Written By: Security.org Team | Published: April 14, 2021

Today’s ecosystem of personalized online content is powered in great part by smartphone apps, many of which are constantly collecting data about their users. For consumers, it can be hard to tell how much they’re collecting and where it’s going. A prior study from Pew Research Center confirmed what many of us might think: that a majority of Americans are concerned and confused about data privacy. Many people felt a lack of control over their personal information and how companies are able to use it. Taking this research into account, we wondered what would happen if we tested mobile app users’ knowledge of their smartphone’s management of their data. Would their existing privacy concerns encourage them to take user agreements more seriously?

Key Takeaways

  • The vast majority of Americans do not fully read privacy agreements before agreeing to them. 98% of respondents agreed to a fake consent form that offered the naming rights to their firstborn child. Less than 2% caught the prank.
  • 100% of people who said they usually read user agreements, terms of service, and privacy policies thoroughly before signing wound up agreeing to our bogus consent form.
  • On average, Americans were only able to correctly identify the types of data their phone gathers with 54% accuracy.
  • In general, people were very interested in seeing what companies do with their data: 77% of people said they’d be interested in seeing regular reports from said companies on what’s being done with their personal data. 92% of respondents said these reports should be legally required.

Managing Cybersecurity

Smartphone users are responsible for managing their privacy online. We began our study by asking Americans how they typically handle cybersecurity when downloading a new app.

Only 16 people (out of more than 1,000!) caught our sneaky clause in the dummy consent form at the beginning of our survey. Ninety-eight percent agreed to allow us to name their firstborn child, despite language in the consent form notifying them that they could still complete the survey if they declined. Even the 11% who claimed they typically read user agreements, terms of service, and privacy policies thoroughly before signing didn’t catch on: 100% of those respondents agreed to our fake consent form.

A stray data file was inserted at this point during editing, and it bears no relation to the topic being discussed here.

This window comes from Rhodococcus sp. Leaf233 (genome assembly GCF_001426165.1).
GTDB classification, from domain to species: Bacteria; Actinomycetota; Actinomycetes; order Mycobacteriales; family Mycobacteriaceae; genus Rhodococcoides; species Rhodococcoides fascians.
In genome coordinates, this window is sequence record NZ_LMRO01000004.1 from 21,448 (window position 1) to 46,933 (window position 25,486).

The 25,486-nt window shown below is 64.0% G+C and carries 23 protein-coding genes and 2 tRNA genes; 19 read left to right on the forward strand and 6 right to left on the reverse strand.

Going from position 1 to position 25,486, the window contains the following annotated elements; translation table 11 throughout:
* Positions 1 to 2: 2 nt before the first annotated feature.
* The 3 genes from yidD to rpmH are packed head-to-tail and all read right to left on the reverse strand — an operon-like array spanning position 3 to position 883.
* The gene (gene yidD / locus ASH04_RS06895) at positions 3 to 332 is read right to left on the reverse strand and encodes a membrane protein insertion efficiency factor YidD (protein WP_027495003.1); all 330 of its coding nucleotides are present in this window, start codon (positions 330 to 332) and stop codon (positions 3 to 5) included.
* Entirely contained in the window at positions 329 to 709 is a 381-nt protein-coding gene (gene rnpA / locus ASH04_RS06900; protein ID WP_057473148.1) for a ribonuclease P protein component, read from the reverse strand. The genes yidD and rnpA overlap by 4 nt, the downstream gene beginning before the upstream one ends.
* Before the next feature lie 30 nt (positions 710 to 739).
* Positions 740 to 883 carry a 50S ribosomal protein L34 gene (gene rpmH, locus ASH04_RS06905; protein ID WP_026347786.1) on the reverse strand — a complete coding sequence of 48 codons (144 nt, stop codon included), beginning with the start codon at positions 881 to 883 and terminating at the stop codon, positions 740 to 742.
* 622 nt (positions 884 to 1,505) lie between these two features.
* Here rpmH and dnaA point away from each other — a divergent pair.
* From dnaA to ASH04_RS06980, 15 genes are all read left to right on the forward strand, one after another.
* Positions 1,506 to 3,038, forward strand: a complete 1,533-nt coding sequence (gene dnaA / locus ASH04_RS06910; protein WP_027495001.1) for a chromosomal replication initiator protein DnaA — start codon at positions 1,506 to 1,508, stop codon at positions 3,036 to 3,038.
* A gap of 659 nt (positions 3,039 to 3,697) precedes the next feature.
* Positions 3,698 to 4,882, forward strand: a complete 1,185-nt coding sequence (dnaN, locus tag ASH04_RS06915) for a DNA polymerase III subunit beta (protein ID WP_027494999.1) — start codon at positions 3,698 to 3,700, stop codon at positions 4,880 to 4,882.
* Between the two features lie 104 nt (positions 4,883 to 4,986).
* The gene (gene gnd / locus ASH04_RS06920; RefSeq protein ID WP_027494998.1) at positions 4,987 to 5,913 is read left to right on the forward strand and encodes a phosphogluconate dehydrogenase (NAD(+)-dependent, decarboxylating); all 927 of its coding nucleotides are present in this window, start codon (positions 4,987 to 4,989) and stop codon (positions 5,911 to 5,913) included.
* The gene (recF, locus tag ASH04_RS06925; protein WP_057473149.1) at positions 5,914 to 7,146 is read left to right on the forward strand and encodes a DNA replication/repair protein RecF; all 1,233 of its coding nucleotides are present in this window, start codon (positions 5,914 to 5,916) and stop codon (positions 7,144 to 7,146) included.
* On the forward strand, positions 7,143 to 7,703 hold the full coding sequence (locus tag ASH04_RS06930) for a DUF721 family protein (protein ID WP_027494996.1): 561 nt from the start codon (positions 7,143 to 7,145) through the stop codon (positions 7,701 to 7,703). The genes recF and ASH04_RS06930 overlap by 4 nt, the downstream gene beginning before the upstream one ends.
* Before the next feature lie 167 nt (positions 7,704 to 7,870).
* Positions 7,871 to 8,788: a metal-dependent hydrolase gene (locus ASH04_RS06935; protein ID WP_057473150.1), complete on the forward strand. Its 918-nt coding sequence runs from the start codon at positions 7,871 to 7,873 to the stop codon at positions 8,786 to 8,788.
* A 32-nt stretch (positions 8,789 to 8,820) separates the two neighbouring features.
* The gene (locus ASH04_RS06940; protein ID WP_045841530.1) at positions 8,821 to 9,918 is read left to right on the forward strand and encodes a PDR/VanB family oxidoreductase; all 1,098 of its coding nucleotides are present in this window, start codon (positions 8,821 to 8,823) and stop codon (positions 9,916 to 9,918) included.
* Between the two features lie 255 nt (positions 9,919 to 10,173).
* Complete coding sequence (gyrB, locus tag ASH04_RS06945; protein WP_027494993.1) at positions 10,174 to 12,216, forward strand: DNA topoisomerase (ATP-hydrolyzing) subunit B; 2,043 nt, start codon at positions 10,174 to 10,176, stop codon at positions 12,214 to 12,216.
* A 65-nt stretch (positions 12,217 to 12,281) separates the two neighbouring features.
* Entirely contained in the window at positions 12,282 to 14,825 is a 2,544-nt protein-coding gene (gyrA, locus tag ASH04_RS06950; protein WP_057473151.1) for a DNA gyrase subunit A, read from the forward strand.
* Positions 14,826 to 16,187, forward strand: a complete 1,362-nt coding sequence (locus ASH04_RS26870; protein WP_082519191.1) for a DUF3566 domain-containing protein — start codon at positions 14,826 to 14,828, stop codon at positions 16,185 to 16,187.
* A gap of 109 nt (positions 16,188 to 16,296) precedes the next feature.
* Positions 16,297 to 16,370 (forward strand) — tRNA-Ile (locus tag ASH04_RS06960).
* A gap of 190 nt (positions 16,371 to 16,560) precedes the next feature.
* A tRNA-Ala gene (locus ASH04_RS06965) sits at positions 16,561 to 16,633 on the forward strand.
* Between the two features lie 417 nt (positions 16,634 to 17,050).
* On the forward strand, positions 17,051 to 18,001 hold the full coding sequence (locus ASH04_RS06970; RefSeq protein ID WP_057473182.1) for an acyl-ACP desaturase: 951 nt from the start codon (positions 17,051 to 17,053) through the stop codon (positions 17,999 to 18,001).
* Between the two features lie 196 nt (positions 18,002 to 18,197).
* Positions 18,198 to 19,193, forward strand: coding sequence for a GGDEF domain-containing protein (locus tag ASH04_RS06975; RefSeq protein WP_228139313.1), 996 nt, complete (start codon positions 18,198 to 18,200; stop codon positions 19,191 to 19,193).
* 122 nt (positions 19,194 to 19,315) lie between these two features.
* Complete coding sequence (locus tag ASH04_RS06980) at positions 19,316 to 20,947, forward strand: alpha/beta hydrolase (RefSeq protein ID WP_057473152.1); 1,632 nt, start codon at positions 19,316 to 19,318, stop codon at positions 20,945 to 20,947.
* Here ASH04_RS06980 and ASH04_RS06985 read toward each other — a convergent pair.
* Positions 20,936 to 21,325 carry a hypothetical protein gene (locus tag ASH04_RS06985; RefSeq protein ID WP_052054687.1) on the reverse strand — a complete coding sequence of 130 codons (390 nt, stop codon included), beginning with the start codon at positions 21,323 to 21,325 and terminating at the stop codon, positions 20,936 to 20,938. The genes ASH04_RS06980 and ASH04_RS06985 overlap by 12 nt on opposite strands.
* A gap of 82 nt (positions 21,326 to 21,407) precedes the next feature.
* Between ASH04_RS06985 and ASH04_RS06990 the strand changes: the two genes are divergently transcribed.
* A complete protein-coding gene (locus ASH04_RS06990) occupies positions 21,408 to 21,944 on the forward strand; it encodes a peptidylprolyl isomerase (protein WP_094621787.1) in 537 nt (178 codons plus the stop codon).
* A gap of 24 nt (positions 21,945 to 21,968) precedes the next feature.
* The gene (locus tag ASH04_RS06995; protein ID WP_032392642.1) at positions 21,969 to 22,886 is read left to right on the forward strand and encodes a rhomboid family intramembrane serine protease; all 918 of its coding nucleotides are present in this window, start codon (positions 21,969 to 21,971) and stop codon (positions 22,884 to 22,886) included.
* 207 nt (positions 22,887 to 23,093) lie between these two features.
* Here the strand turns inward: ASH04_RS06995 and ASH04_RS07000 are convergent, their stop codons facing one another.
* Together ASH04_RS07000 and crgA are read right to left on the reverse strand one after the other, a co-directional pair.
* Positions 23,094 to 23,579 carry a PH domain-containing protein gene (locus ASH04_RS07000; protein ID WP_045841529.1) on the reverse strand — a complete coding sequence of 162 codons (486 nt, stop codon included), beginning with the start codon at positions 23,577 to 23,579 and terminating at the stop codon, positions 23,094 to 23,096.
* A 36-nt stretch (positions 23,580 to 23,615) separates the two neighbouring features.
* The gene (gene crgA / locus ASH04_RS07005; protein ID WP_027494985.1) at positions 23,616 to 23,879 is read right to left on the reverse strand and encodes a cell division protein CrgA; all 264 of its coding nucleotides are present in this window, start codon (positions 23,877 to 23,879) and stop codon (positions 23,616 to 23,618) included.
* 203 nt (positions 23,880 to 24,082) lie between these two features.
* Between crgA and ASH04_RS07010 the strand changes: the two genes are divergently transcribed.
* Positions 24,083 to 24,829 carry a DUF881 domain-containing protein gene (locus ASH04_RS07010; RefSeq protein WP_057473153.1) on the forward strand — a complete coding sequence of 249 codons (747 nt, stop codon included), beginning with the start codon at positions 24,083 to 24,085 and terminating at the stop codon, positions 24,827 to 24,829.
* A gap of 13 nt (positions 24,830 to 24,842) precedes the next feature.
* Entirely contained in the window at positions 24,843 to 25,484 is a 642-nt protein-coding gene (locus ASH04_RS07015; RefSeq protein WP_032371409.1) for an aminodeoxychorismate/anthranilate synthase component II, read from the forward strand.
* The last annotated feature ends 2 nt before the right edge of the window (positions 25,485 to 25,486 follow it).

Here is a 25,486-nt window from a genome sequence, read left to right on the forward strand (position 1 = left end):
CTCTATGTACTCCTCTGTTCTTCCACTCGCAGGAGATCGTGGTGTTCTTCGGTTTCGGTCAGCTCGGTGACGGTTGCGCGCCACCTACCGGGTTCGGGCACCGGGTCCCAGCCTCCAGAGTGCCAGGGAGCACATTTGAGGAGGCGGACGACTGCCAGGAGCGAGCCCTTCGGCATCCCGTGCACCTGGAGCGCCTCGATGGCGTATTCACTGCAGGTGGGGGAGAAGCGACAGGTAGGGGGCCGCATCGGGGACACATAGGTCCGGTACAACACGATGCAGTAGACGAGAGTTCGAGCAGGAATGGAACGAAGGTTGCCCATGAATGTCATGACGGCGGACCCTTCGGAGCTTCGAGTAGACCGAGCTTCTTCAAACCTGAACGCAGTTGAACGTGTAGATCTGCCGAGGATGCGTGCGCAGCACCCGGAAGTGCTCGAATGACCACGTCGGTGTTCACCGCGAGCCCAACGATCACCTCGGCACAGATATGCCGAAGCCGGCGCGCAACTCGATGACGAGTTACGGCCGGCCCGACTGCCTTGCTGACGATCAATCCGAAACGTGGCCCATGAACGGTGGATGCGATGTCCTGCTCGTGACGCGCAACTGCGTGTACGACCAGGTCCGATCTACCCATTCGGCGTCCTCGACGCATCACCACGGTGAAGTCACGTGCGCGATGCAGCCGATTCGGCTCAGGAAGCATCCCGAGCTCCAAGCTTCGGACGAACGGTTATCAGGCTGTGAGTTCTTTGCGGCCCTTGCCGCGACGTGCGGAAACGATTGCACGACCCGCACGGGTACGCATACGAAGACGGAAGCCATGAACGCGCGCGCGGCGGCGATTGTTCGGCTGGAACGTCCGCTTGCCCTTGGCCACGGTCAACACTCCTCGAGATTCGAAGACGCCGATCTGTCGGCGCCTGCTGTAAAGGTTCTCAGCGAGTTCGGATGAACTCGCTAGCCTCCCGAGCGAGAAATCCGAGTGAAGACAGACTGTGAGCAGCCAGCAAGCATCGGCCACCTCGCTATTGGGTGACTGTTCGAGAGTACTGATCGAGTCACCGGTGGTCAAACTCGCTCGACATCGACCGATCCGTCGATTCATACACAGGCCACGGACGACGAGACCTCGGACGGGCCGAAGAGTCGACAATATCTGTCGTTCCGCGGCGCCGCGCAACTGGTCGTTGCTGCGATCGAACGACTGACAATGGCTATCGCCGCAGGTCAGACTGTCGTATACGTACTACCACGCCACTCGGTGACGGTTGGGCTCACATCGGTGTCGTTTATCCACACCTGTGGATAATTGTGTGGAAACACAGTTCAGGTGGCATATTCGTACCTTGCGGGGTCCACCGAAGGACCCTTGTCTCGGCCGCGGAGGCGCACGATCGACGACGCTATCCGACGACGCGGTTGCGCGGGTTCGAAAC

Learn More: To find out how you can protect yourself online, read our cyber security tips.

This portion of our study confirms the results of a similar experiment conducted by a group of researchers prior to ours. They also discovered it was very easy to get people to agree to absurd things, like giving up their firstborn child as payment or permitting the app to deliver all data to the NSA. The study concluded that only 9% of people actually read terms and conditions, with that number plummeting to 3% among younger people from ages 18-34.

According to our data, the most common reason people don’t want to read such agreements is because they’re too wordy. With many services bearing privacy policies and user agreements with word counts in the thousands, it’s no wonder that so many Americans skip the fine print when downloading an app.

Digital Privacy Quiz

The next part of our study tested people’s knowledge about the different types of data their devices track. How aware are Americans about the private information they’re sharing? Take a look at their eye-opening quiz results below.

To determine America’s digital privacy score, we asked people to correctly identify the types of information the apps on their phone collect from them. We based it on the apps they said they currently have installed. The huge number of people who failed this quiz – 78% – revealed a wide knowledge gap between Americans’ perceptions of the data their phones track and the information they actually track.

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Data Usage

Many companies collect a large amount of data about their users, which begs the question: What should these businesses be allowed to do with the information? Here’s how most Americans think their data should be used.

Most Americans were interested in regular data usage reports to see what companies are doing with their personal information. A strong majority believed this practice should be the law: 92% of people felt companies should be required to prepare reports on what is done with user data. Federal data privacy legislation would need to be passed to make reports like these the norm across the country.